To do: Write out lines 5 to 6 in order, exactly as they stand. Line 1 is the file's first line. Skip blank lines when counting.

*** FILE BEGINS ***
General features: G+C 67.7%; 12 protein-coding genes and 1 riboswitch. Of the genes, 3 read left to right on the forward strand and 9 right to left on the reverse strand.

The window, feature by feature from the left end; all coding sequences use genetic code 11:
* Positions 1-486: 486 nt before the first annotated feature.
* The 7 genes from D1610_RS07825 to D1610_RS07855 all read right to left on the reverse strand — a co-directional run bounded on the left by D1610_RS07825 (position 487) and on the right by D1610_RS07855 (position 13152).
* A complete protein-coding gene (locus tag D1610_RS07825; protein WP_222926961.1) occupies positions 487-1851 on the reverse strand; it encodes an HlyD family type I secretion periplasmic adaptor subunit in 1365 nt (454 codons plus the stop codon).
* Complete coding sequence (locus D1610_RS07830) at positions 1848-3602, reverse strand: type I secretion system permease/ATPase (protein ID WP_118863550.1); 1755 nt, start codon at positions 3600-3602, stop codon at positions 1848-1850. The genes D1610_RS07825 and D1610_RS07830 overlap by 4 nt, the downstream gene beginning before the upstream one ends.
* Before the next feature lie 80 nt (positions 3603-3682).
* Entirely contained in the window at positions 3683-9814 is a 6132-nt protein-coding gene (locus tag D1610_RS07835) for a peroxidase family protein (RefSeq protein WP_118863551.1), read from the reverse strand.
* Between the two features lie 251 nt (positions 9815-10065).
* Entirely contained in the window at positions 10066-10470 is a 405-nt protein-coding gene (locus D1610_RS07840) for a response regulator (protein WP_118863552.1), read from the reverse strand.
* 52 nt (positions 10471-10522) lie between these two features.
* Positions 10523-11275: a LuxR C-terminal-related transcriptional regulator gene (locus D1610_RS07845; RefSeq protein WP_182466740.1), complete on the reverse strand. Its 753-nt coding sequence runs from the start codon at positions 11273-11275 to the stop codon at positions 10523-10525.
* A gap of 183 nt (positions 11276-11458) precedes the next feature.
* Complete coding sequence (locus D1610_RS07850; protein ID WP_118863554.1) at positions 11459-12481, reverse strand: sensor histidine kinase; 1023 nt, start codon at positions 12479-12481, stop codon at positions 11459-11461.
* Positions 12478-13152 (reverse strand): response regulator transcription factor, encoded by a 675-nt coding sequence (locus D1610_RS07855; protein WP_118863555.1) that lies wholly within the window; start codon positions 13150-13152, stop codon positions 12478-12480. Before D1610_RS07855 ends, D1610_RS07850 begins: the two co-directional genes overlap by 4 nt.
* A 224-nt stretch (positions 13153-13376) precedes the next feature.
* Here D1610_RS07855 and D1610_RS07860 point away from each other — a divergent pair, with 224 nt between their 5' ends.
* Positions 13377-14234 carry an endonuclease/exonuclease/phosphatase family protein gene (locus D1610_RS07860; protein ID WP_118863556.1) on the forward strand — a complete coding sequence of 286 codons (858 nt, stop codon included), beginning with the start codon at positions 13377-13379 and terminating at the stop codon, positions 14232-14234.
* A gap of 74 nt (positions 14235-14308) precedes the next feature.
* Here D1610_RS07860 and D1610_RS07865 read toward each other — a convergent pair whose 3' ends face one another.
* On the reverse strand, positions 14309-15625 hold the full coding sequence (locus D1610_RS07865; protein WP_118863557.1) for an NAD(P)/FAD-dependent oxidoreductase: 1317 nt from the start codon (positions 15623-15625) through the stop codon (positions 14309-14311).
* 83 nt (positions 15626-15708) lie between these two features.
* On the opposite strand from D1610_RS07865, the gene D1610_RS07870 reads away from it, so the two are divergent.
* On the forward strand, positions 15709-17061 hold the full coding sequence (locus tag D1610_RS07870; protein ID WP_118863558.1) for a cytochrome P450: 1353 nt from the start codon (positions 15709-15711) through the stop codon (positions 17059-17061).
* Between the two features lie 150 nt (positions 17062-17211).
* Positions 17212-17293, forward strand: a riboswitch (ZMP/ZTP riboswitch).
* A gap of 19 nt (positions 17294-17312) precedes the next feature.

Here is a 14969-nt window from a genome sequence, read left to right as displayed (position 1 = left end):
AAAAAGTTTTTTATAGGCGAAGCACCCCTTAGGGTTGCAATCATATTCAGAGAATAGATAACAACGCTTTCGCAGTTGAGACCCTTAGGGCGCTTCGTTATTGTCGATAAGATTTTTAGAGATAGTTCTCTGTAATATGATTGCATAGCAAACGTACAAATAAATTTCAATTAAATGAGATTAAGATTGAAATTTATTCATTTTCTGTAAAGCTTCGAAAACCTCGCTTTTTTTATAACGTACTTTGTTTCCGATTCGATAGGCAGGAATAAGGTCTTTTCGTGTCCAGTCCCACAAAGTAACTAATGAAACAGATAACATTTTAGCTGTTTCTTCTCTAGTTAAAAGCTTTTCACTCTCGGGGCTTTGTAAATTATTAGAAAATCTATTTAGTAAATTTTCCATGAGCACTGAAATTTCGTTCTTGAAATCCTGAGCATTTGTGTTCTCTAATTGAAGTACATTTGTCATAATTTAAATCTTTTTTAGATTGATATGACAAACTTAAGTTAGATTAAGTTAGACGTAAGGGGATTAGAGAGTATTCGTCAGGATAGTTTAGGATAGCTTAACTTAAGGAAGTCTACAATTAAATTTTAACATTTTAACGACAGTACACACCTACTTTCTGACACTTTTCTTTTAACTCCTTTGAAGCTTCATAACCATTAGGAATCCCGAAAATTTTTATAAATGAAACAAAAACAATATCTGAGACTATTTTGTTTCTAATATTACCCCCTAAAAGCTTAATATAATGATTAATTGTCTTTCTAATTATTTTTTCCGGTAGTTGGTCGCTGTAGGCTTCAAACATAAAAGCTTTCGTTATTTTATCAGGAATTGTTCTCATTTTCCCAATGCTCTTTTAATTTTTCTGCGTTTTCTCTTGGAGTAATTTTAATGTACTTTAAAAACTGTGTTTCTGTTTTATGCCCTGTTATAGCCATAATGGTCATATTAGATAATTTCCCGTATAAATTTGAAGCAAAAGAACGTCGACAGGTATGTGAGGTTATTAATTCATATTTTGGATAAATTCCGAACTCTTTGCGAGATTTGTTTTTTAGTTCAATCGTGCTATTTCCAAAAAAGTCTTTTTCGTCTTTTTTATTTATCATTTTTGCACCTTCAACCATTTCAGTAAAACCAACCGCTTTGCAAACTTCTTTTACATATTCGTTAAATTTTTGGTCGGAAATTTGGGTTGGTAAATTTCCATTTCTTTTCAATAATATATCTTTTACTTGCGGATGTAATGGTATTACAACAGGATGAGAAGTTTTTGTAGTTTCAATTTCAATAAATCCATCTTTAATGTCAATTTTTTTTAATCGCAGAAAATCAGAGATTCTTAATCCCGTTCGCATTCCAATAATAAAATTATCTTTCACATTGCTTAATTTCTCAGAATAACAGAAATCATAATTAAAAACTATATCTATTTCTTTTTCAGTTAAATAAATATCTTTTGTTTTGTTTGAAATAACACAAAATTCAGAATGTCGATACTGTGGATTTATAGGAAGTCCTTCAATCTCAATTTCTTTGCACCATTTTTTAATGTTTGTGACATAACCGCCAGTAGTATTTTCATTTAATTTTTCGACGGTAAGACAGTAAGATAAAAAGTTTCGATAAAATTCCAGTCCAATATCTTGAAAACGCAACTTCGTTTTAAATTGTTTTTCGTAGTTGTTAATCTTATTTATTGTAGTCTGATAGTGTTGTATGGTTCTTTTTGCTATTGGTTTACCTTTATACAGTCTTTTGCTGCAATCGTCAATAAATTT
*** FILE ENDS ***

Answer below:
* A complete protein-coding gene (locus tag D1610_RS07825; protein WP_222926961.1) occupies positions 487-1851 on the reverse strand; it encodes an HlyD family type I secretion periplasmic adaptor subunit in 1365 nt (454 codons plus the stop codon).
* Complete coding sequence (locus D1610_RS07830) at positions 1848-3602, reverse strand: type I secretion system permease/ATPase (protein ID WP_118863550.1); 1755 nt, start codon at positions 3600-3602, stop codon at positions 1848-1850. The genes D1610_RS07825 and D1610_RS07830 overlap by 4 nt, the downstream gene beginning before the upstream one ends.